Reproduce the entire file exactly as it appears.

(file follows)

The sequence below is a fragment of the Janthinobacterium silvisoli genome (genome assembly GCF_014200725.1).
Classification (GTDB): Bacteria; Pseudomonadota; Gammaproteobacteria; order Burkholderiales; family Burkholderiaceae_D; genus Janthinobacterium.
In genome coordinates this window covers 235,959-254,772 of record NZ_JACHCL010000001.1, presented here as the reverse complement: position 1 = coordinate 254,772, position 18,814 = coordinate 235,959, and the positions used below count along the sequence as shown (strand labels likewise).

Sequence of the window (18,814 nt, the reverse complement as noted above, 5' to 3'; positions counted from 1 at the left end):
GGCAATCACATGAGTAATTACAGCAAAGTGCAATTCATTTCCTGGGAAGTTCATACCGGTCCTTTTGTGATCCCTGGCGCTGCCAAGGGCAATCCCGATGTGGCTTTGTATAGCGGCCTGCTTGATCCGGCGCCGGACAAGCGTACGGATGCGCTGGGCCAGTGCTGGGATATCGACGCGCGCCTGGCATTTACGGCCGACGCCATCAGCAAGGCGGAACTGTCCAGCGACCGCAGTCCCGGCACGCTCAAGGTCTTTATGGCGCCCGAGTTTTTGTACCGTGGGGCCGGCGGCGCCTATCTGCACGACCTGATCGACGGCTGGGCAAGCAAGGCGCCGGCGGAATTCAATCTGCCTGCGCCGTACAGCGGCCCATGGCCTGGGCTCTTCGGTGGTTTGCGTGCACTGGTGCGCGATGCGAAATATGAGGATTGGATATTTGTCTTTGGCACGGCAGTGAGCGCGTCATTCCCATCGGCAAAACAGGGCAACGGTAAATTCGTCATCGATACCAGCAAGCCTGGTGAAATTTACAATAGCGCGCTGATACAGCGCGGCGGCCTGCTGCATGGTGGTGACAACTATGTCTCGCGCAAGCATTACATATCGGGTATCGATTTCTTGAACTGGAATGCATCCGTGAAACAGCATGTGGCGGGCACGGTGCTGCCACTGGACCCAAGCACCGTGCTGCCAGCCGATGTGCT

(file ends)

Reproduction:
The sequence below is a fragment of the Janthinobacterium silvisoli genome (genome assembly GCF_014200725.1).
Classification (GTDB): Bacteria; Pseudomonadota; Gammaproteobacteria; order Burkholderiales; family Burkholderiaceae_D; genus Janthinobacterium.
In genome coordinates this window covers 235,959-254,772 of record NZ_JACHCL010000001.1, presented here as the reverse complement: position 1 = coordinate 254,772, position 18,814 = coordinate 235,959, and the positions used below count along the sequence as shown (strand labels likewise).

Sequence of the window (18,814 nt, the reverse complement as noted above, 5' to 3'; positions counted from 1 at the left end):
GGCAATCACATGAGTAATTACAGCAAAGTGCAATTCATTTCCTGGGAAGTTCATACCGGTCCTTTTGTGATCCCTGGCGCTGCCAAGGGCAATCCCGATGTGGCTTTGTATAGCGGCCTGCTTGATCCGGCGCCGGACAAGCGTACGGATGCGCTGGGCCAGTGCTGGGATATCGACGCGCGCCTGGCATTTACGGCCGACGCCATCAGCAAGGCGGAACTGTCCAGCGACCGCAGTCCCGGCACGCTCAAGGTCTTTATGGCGCCCGAGTTTTTGTACCGTGGGGCCGGCGGCGCCTATCTGCACGACCTGATCGACGGCTGGGCAAGCAAGGCGCCGGCGGAATTCAATCTGCCTGCGCCGTACAGCGGCCCATGGCCTGGGCTCTTCGGTGGTTTGCGTGCACTGGTGCGCGATGCGAAATATGAGGATTGGATATTTGTCTTTGGCACGGCAGTGAGCGCGTCATTCCCATCGGCAAAACAGGGCAACGGTAAATTCGTCATCGATACCAGCAAGCCTGGTGAAATTTACAATAGCGCGCTGATACAGCGCGGCGGCCTGCTGCATGGTGGTGACAACTATGTCTCGCGCAAGCATTACATATCGGGTATCGATTTCTTGAACTGGAATGCATCCGTGAAACAGCATGTGGCGGGCACGGTGCTGCCACTGGACCCAAGCACCGTGCTGCCAGCCGATGTGCT